|99.3% probability of winning||0.7% probability of winning|
|Mean of 323 electoral votes||Mean of 215 electoral votes|
Nine new state head-to-head polls have been released in the contest between Presidential hopeful Mitt Romney and President Barack Obama since my previous analysis:
The unsurprising polls include one from Oregon that gives Obama a +8% lead over Romney, and the first poll of the year in Utah that gives Romney a +42% advantage over Obama.
The fourth Michigan poll released in the past week has the race tied at 40% each. Combined with two other recent polls, Obama has the slightest lead in the state overall, giving him an expected 68% probability of taking the state (if the election was held now).
The second New Hampshire poll in a week has Obama up by a tight +3% over Romney. (Note that I used the Likely Voter results instead of the Registered Voter results given for this poll.) The pair of polls combined gives Obama an 81% chance of taking the state at this point.
Two new Virginia polls split. One goes to Obama by +7% and the other goes to Romney by +4.7%. The weight of the evidence from the five recent polls is that Obama would take the state now with a 83% probability.
I want to again express my gratitude to Sam Minter, who does his own poll aggregation exercise. Sam systematically compared our poll databases, resolved the discrepancies, and sent corrections to me over the past month. Also, I thank the HA commenter who noticed an error in the Nebraska past elections numbers, and persisted in getting through to me when I missed his comment.
Okay…so now, after 100,000 simulated elections, Obama wins 99,310 times and Romney wins 690 times (including the 63 ties). Obama takes (on average) 323 to Romney’s 215 electoral votes. For an election held now, Obama would have a 99.3% probability of winning and Romney, a 0.7% probability of winning.
Since the previous analysis Romney has gained an expected +3 electoral votes and has more than doubled his probability of winning (now), but that works out to less than a 1% probability overall of winning.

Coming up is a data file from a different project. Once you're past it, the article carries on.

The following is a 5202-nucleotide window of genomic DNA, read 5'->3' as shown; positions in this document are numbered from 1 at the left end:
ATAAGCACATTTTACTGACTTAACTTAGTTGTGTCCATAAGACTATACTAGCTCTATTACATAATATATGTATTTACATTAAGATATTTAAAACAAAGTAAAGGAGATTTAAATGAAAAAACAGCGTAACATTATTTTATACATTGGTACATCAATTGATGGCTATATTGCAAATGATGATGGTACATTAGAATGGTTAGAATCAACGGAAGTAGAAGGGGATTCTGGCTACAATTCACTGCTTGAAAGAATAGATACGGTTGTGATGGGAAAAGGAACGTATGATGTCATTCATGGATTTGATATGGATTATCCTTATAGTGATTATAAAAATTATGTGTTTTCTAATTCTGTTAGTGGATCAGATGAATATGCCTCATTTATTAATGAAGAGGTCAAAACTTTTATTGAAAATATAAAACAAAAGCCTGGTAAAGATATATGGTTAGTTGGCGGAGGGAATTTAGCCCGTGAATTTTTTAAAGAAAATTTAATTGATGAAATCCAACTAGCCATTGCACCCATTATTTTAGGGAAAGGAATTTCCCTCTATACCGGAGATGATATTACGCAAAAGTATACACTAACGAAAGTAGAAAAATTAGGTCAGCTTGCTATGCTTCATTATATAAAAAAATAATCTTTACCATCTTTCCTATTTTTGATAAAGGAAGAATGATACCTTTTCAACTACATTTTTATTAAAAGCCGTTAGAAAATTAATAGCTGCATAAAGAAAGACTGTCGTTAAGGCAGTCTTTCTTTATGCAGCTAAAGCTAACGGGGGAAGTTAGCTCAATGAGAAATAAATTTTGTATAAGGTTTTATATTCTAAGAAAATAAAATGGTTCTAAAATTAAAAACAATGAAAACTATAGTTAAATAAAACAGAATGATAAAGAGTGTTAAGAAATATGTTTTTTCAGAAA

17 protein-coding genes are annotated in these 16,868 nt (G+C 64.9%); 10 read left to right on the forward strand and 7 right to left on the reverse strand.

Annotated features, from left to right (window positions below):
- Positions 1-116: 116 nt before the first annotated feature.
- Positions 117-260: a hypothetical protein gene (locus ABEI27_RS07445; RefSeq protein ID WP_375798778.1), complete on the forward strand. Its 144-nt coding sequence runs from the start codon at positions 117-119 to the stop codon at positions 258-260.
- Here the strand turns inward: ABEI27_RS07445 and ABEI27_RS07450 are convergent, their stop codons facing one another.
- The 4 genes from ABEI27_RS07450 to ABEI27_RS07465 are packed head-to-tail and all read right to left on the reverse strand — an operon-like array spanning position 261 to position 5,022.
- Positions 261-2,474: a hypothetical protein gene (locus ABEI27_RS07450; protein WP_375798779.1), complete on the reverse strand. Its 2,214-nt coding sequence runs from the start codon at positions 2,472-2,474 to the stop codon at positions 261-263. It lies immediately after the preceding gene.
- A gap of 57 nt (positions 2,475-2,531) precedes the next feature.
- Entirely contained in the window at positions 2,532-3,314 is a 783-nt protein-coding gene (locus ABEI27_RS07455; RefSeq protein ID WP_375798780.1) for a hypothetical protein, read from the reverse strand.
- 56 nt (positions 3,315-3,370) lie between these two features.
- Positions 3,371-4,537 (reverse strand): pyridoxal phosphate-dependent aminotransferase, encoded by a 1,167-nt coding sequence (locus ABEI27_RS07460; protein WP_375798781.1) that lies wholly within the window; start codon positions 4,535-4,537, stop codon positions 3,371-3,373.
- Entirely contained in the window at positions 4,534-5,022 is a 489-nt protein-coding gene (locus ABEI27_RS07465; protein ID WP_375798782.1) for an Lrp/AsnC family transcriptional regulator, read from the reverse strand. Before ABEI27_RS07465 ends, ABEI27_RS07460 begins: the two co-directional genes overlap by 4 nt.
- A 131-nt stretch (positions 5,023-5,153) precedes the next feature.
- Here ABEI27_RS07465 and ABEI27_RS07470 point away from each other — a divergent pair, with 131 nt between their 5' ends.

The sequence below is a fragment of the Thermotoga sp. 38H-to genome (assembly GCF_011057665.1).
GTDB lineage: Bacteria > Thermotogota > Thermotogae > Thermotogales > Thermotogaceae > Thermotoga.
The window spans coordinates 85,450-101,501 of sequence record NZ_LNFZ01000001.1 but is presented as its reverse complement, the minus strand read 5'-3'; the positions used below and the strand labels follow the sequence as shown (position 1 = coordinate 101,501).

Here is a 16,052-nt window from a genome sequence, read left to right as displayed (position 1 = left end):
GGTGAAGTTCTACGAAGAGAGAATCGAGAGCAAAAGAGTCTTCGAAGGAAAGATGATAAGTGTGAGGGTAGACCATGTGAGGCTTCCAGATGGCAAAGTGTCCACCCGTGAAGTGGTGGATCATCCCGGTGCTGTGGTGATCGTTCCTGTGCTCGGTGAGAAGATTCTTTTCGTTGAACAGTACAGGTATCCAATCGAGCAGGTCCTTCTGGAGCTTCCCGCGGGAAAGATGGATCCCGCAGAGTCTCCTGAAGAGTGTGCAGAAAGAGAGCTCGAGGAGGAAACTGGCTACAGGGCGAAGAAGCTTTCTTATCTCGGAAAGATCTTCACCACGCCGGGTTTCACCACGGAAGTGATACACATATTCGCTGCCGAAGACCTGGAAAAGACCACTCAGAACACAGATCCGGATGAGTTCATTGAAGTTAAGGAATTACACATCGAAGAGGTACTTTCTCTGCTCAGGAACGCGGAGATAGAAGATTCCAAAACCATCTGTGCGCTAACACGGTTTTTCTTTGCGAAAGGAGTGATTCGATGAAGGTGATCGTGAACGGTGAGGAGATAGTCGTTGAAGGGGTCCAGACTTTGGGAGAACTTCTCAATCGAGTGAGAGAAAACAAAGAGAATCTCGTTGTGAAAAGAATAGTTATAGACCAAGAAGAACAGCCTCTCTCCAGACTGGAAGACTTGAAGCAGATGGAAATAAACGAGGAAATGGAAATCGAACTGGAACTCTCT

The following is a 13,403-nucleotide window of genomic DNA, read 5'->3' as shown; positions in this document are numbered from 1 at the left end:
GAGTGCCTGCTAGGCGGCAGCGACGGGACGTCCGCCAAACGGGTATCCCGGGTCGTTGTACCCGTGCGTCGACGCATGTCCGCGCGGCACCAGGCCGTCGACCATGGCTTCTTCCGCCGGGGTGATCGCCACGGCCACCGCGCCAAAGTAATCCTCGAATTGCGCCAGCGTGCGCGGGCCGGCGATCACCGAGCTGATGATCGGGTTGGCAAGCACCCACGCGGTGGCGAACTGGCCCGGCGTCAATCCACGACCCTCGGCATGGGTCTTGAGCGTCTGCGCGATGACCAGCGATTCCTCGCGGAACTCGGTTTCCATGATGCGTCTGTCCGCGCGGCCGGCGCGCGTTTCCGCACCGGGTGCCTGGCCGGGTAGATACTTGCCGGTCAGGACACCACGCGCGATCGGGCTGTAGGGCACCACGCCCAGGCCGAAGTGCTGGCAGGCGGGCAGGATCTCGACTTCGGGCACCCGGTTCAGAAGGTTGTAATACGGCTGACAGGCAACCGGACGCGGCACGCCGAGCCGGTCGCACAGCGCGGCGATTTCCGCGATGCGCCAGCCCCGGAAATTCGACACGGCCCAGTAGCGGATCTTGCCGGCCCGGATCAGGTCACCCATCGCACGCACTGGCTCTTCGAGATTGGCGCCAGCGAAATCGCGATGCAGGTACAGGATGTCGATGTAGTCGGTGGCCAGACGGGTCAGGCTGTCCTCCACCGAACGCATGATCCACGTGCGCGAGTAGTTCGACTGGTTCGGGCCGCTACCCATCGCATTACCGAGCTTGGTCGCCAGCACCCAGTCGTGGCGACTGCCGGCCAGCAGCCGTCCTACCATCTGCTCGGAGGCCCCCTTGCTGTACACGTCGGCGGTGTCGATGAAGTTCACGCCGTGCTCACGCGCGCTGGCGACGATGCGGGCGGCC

Here is the distribution of electoral votes [FAQ] from the simulations:
Ten most probable electoral vote outcomes for Obama:
- 318 electoral votes with a 2.50% probability
- 323 electoral votes with a 2.49% probability
- 317 electoral votes with a 2.35% probability
- 328 electoral votes with a 2.29% probability
- 324 electoral votes with a 2.19% probability
- 319 electoral votes with a 2.12% probability
- 329 electoral votes with a 2.11% probability
- 335 electoral votes with a 2.05% probability
- 334 electoral votes with a 2.03% probability
- 327 electoral votes with a 1.94% probability
After 100,000 simulations:
- Obama wins 99.3%, Romney wins 0.7%.
- Average (SE) EC votes for Obama: 323.0 (20.8)
- Average (SE) EC votes for Romney: 215.0 (20.8)
- Median (95% CI) EC votes for Obama: 324 (280, 361)
- Median (95% CI) EC votes for Romney: 214 (177, 258)
Each column of this table shows the electoral vote total aggregated by different criteria for the probability of winning a state (Safe=100%, Strong=90%+, Leans=60%+, Weak=50%+):
|Threshold||Safe||+ Strong||+ Leans||+ Weak|
This table summarizes results by state. Click on the poll count to see the individual polls included for the state.
|8||4||Votes||polls||Votes||Obama||Romney||% wins||% wins|
* An older poll was used (i.e. no recent polls exist).
Details of the methods are given in the FAQ.
The most recent analysis in this match-up can be found from this page.